I didn’t talk about all of those things on the steps of the Lincoln Memorial, but I thought about them. Rather I talked about the context of the speech–what had brought King and the marchers to Washington D.C., about the figurative language and rhythm and repetition that King was famous for, and about the conflict within the audience about whether to engage in “this marvelous new militancy that has engulfed the black community,” or, because so many of them had “come here out of great trials and tribulations. . . . fresh from narrow jail cells. . . . battered by the storms of persecution and staggered by the winds of police brutality. . . . the veterans of creative suffering,” to “continue to work with the faith that unearned suffering is redemptive.”

As I read King’s words, I thought about my first job out of college, in 1984, where I worked as a production supervisor in a particleboard mill in Georgia. Sometimes on the midnight shift, when the plant was running smoothly and peace seemed possible, I would sit in the dim light of the press control booth with Alphonso smith, the black press operator a few years older than me, and watch the lights on the control panel flash and glow green and red and orange and listen to the hum of the assembly line and the hiss of the steam press  as it scissored closed and began to transform mats of wood particles and glue into particleboard. Alphonso and I shared a similar history of growing up in the South, only he had probably gotten the worst of it, growing up black in a small Georgia town and graduating to a job driving a forklift in a particleboard mill and working up the ranks to press operator, while I had gone from high school to college to a supervisory position in the same mill in a little over five years. I thought about what Alphonso said more than once on those long nights, about how one day he thought that black kids and white kids would play together and it wouldn’t be any big deal.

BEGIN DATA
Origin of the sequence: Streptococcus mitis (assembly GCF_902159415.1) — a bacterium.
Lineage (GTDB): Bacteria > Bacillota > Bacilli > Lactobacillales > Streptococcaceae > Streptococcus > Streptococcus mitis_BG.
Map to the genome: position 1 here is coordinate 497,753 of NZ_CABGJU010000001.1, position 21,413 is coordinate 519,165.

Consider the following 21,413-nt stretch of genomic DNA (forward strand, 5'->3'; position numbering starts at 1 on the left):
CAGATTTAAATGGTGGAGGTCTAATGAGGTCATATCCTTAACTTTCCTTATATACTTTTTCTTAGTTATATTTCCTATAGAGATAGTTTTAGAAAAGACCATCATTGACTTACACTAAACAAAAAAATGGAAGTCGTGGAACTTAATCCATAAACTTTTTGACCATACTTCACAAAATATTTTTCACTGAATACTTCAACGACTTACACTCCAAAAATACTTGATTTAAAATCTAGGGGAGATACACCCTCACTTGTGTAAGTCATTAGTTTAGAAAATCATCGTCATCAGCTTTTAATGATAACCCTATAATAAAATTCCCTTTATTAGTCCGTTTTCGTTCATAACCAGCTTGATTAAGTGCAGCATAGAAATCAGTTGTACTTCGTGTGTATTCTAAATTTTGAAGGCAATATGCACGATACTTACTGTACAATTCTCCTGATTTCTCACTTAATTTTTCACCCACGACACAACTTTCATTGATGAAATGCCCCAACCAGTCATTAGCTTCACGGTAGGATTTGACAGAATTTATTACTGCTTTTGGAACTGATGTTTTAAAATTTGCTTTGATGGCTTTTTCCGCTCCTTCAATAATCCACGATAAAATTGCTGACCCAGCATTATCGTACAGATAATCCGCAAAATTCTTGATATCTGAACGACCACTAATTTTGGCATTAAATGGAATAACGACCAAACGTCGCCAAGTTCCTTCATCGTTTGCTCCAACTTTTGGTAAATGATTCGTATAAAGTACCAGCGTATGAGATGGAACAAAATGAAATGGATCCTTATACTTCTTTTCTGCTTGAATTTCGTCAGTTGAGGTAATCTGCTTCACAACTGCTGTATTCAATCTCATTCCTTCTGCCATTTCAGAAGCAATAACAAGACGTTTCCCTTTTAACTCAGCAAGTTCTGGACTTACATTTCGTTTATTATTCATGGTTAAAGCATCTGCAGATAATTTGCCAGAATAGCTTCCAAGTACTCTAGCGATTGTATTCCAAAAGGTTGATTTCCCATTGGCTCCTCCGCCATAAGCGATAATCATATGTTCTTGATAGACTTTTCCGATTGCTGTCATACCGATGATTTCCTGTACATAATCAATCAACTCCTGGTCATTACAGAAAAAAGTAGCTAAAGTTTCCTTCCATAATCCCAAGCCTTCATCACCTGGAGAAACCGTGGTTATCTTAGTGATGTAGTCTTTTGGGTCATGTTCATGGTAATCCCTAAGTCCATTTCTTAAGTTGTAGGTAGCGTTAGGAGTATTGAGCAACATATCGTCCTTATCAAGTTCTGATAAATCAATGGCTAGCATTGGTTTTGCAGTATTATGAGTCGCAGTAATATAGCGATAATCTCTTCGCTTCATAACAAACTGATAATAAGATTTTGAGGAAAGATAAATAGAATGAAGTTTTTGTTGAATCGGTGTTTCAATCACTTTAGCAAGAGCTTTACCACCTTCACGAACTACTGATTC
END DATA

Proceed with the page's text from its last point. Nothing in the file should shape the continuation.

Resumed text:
I thought about Alphonso and his hopes and predictions as I read King’s closing words:

Let us not wallow in the valley of despair.

I say to you today, my friends, so even though we face the difficulties of today and tomorrow, I still have a dream. It is a dream deeply rooted in the American dream.

I have a dream that one day this nation will rise up and live out the true meaning of its creed: “We hold these truths to be self-evident; that all men are created equal.”